Thunderbird Initiative for Space Leadership, Policy and Business

Our Mission

We serve as a hub for academic-industry-governmental collaboration in space research, education and development. We bring scholars, executives, founders, policymakers and military officers together to address industry, national and global challenges.

Our vision is to build a better future for our nation and planet by ensuring that space organizations are well managed, and that space technologies are well applied. We will achieve this by empowering the next generation of global space leaders with domain expertise, 21st-century management skills, and powerful personal networks in the space community. The future is launching here.

What We Do

Education and Training

The Initiative creates, aggregates and disseminates space domain knowledge through design and development of Executive Education programs as well as customized trainings for the space industry and governmental agencies.

Building the Global Space Economy

We assist our partners in the space community with programs and events that enable access to public and private funding opportunities. Our team brings significant experience in startup founding and finance as well as work in governmental award funding.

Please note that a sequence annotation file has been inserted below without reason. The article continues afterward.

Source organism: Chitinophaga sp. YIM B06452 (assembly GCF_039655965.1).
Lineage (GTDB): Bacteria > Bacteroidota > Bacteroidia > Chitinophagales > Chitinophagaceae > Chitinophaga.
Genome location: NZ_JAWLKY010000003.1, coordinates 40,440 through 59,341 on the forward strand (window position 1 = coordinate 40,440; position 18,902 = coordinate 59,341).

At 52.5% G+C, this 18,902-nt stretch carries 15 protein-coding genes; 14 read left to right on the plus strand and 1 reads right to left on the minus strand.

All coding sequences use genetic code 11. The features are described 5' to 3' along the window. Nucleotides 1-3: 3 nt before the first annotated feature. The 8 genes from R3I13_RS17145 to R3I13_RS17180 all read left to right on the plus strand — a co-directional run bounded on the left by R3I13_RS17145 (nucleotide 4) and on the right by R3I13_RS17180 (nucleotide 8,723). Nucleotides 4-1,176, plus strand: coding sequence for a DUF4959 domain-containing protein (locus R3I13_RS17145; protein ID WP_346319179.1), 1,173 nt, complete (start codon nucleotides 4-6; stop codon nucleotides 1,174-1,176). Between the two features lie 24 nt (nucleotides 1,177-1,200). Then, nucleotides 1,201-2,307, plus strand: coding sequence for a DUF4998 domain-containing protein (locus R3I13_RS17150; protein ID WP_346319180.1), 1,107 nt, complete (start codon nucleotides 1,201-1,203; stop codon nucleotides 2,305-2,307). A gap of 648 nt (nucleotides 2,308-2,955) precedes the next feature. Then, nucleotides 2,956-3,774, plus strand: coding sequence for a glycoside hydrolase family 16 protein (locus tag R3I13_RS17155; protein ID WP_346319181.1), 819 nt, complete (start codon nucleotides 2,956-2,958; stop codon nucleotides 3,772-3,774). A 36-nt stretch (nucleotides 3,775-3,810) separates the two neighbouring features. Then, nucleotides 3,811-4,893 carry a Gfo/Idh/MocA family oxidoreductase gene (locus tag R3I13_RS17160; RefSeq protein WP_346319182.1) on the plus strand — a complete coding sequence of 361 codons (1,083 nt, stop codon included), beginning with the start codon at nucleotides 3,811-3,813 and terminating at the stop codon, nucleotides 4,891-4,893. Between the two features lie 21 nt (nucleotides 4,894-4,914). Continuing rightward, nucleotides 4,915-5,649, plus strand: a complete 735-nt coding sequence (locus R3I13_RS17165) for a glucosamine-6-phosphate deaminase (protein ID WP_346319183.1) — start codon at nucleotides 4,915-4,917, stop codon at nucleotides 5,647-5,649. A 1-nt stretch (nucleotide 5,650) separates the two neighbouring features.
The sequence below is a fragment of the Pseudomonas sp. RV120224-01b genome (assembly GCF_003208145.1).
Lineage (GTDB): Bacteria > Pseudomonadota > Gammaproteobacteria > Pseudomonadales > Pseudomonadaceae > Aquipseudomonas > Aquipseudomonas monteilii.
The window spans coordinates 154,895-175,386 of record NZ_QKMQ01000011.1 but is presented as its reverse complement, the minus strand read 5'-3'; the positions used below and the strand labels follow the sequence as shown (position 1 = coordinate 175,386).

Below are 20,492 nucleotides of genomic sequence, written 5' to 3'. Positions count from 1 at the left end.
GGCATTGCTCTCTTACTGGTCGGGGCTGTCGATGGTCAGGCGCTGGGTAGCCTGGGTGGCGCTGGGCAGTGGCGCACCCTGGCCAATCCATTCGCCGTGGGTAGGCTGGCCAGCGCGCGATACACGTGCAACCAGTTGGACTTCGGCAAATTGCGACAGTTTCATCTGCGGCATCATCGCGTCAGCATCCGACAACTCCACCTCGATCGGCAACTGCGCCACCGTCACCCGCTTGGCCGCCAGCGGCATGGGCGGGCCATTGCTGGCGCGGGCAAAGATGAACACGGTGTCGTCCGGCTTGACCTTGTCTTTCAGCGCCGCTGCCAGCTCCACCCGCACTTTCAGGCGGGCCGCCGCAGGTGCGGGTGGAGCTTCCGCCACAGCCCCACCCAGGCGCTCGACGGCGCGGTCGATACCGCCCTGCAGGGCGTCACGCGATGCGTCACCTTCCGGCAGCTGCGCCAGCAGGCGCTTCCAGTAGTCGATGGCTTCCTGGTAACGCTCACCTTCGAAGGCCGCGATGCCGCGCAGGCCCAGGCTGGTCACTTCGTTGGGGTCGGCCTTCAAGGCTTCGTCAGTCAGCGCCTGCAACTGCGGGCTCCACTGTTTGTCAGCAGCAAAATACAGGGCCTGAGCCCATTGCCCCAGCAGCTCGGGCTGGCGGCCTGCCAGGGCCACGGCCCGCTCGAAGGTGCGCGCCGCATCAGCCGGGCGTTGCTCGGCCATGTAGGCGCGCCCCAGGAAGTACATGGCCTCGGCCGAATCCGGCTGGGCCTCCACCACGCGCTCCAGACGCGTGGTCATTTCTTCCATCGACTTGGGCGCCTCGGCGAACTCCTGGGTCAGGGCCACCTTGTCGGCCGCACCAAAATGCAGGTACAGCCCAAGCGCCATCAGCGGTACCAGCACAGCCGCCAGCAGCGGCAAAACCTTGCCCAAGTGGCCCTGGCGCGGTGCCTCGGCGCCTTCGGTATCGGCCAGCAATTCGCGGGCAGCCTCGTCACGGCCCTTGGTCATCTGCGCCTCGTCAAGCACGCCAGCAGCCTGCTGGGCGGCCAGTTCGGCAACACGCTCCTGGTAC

Networking Events

The Initiative hosts regular space networking events at the ASU California Center in downtown Los Angeles, the heart of southern California's space hub, as well as at Thunderbird’s Global Headquarters in Phoenix and at ASU facilities around the world. These events bring industry leaders, influencers, policymakers, military officers, investors and academics into conversation and action.

Research and Academic Insights

Our Thunderbird and ASU faculty are committed to working with leading global organizations to develop a body of academic literature and management of best practices for the space domain. Our portfolio of studies includes business case studies, white papers, articles and more.

Image of Thunderbird students in the Space Leadership program standing by a rocket during a site visit.

About the Initiative

The Thunderbird Initiative for Space Leadership, Policy and Business is based at the ASU California Center in downtown Los Angeles, located at the historic Herald Examiner building. Southern California is the historic heart of American aerospace, the site of two major NASA research facilities (JPL and Armstrong), home of the United States Space Force Space Systems Command and the Aerospace Corporation. It is also the hub for the booming "new space" startup ecosystem.

As always, Thunderbird approaches space with a global mindset and presence. The Initiative engages the worldwide space community via Thunderbird and ASU centers in London, Dubai, Washington D.C. and beyond. The Initiative presents and exhibits at major space conferences and with deep-dive site visits by our #SpaceBird cohorts.


Lifelong Learning

Thunderbird offers executive education from our world-class faculty and an extended group of globally-recognized space experts. Executive education courses are offered as open enrollment at our regional Centers of Excellence, as well as customized for your location.